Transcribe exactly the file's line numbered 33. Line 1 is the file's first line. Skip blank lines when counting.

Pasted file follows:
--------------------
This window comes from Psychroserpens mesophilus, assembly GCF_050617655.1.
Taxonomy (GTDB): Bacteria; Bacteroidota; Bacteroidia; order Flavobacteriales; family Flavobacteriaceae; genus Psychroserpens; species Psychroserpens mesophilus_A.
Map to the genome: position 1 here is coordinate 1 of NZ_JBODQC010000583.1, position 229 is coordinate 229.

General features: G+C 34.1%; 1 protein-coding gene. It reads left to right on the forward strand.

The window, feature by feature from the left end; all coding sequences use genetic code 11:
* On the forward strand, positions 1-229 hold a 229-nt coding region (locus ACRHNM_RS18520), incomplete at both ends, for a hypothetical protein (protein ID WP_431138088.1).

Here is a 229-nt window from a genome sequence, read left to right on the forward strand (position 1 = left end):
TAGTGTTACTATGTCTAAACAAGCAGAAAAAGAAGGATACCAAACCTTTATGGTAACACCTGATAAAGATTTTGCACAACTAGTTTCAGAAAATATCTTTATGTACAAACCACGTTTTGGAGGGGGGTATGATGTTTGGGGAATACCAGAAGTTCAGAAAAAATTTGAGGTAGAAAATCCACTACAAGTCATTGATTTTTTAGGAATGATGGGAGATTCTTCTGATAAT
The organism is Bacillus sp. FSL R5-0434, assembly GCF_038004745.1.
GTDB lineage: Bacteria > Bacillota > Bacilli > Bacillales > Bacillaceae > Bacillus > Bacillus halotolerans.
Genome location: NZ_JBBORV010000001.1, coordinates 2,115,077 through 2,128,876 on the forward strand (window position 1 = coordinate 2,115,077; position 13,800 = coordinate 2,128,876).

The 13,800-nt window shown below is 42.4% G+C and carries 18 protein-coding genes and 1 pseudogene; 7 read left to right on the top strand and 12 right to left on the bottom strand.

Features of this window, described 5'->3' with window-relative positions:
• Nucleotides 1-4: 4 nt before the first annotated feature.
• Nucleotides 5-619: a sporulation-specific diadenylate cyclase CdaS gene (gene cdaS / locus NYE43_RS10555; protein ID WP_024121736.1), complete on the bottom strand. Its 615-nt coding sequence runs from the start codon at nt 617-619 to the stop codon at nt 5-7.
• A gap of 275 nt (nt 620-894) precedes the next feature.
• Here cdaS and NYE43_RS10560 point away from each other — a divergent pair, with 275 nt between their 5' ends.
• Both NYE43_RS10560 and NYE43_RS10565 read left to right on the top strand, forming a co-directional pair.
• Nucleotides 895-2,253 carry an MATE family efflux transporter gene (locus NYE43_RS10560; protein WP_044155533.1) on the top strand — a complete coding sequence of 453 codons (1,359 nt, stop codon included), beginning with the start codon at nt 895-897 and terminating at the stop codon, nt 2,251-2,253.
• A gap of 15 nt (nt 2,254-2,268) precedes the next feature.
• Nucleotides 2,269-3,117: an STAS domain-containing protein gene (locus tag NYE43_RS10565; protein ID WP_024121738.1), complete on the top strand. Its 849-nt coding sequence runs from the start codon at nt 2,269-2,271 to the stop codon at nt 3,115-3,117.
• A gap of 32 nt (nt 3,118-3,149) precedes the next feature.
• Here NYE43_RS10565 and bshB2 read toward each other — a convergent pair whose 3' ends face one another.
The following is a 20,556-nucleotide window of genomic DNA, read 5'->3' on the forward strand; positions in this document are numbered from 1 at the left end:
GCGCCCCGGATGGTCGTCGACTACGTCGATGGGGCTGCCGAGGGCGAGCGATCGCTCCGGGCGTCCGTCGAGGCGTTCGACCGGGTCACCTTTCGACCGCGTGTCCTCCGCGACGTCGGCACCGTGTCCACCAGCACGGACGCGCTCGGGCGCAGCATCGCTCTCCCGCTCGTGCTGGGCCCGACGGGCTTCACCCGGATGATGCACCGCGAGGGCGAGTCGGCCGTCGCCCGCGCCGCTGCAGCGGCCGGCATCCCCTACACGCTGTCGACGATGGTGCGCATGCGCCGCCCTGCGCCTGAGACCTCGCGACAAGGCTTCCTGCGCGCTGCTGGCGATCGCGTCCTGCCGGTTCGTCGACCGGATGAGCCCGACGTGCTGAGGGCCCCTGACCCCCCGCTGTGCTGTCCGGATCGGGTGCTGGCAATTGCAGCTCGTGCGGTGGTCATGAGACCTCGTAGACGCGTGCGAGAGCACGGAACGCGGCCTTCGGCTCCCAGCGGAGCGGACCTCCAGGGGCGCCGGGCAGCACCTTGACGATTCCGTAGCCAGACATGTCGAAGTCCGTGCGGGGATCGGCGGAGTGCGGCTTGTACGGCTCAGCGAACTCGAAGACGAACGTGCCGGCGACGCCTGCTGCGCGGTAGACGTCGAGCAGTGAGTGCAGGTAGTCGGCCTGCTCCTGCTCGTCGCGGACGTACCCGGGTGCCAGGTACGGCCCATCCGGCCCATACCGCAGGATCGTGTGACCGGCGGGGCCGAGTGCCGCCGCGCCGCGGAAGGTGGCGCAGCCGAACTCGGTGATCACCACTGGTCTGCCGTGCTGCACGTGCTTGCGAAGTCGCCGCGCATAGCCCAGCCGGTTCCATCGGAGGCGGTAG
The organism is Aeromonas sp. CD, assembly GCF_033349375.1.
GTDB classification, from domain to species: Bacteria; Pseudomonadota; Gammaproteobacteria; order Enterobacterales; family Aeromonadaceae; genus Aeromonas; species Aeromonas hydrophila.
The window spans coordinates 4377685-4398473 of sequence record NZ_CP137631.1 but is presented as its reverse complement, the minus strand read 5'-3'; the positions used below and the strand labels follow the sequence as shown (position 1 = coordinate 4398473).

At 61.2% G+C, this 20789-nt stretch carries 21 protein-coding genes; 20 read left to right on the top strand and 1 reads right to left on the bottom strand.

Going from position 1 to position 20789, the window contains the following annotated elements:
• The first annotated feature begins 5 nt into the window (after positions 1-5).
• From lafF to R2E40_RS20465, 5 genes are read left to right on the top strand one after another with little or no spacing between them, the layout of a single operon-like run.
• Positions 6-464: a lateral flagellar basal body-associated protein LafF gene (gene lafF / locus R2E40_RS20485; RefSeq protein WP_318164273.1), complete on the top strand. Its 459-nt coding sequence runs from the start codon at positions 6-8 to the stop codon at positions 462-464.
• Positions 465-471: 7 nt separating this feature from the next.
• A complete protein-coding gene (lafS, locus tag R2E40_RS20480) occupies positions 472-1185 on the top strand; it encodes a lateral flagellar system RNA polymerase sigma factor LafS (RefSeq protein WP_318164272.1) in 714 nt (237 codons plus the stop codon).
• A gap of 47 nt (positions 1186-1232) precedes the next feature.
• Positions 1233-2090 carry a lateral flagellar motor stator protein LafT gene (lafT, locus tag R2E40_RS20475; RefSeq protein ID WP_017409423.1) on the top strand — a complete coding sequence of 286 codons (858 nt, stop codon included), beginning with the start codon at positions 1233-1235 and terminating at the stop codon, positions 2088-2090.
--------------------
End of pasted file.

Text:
• Positions 6-464: a lateral flagellar basal body-associated protein LafF gene (gene lafF / locus R2E40_RS20485; RefSeq protein WP_318164273.1), complete on the top strand. Its 459-nt coding sequence runs from the start codon at positions 6-8 to the stop codon at positions 462-464.